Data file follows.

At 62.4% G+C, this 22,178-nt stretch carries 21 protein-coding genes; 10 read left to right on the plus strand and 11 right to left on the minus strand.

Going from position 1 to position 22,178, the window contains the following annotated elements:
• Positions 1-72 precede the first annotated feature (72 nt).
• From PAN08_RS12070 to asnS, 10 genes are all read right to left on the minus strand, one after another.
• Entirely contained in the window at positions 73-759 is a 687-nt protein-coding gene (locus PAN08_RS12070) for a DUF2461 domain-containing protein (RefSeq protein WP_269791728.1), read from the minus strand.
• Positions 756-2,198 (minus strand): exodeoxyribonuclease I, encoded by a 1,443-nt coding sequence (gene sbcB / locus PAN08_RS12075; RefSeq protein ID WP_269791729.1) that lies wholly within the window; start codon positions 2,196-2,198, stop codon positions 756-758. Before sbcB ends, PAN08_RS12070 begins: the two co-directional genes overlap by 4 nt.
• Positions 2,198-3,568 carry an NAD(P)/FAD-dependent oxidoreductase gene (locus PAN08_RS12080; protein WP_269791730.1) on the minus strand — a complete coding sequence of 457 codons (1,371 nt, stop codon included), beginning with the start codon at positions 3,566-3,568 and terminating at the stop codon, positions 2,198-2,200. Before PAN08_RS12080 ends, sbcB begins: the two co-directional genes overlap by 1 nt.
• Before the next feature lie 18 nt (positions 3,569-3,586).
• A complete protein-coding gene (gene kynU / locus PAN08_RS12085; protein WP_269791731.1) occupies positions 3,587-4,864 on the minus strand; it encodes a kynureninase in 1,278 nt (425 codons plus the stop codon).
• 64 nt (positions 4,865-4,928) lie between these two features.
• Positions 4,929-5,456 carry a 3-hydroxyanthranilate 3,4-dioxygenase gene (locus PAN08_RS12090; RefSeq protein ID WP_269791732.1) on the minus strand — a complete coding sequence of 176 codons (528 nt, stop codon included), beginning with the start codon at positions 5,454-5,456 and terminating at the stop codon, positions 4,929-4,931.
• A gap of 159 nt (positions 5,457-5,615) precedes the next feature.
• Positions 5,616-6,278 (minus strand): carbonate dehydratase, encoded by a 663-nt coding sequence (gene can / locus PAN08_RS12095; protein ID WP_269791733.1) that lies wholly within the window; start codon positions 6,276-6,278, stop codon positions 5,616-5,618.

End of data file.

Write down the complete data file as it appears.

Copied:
At 62.4% G+C, this 22,178-nt stretch carries 21 protein-coding genes; 10 read left to right on the plus strand and 11 right to left on the minus strand.

Going from position 1 to position 22,178, the window contains the following annotated elements:
• Positions 1-72 precede the first annotated feature (72 nt).
• From PAN08_RS12070 to asnS, 10 genes are all read right to left on the minus strand, one after another.
• Entirely contained in the window at positions 73-759 is a 687-nt protein-coding gene (locus PAN08_RS12070) for a DUF2461 domain-containing protein (RefSeq protein WP_269791728.1), read from the minus strand.
• Positions 756-2,198 (minus strand): exodeoxyribonuclease I, encoded by a 1,443-nt coding sequence (gene sbcB / locus PAN08_RS12075; RefSeq protein ID WP_269791729.1) that lies wholly within the window; start codon positions 2,196-2,198, stop codon positions 756-758. Before sbcB ends, PAN08_RS12070 begins: the two co-directional genes overlap by 4 nt.
• Positions 2,198-3,568 carry an NAD(P)/FAD-dependent oxidoreductase gene (locus PAN08_RS12080; protein WP_269791730.1) on the minus strand — a complete coding sequence of 457 codons (1,371 nt, stop codon included), beginning with the start codon at positions 3,566-3,568 and terminating at the stop codon, positions 2,198-2,200. Before PAN08_RS12080 ends, sbcB begins: the two co-directional genes overlap by 1 nt.
• Before the next feature lie 18 nt (positions 3,569-3,586).
• A complete protein-coding gene (gene kynU / locus PAN08_RS12085; protein WP_269791731.1) occupies positions 3,587-4,864 on the minus strand; it encodes a kynureninase in 1,278 nt (425 codons plus the stop codon).
• 64 nt (positions 4,865-4,928) lie between these two features.
• Positions 4,929-5,456 carry a 3-hydroxyanthranilate 3,4-dioxygenase gene (locus PAN08_RS12090; RefSeq protein ID WP_269791732.1) on the minus strand — a complete coding sequence of 176 codons (528 nt, stop codon included), beginning with the start codon at positions 5,454-5,456 and terminating at the stop codon, positions 4,929-4,931.
• A gap of 159 nt (positions 5,457-5,615) precedes the next feature.
• Positions 5,616-6,278 (minus strand): carbonate dehydratase, encoded by a 663-nt coding sequence (gene can / locus PAN08_RS12095; protein ID WP_269791733.1) that lies wholly within the window; start codon positions 6,276-6,278, stop codon positions 5,616-5,618.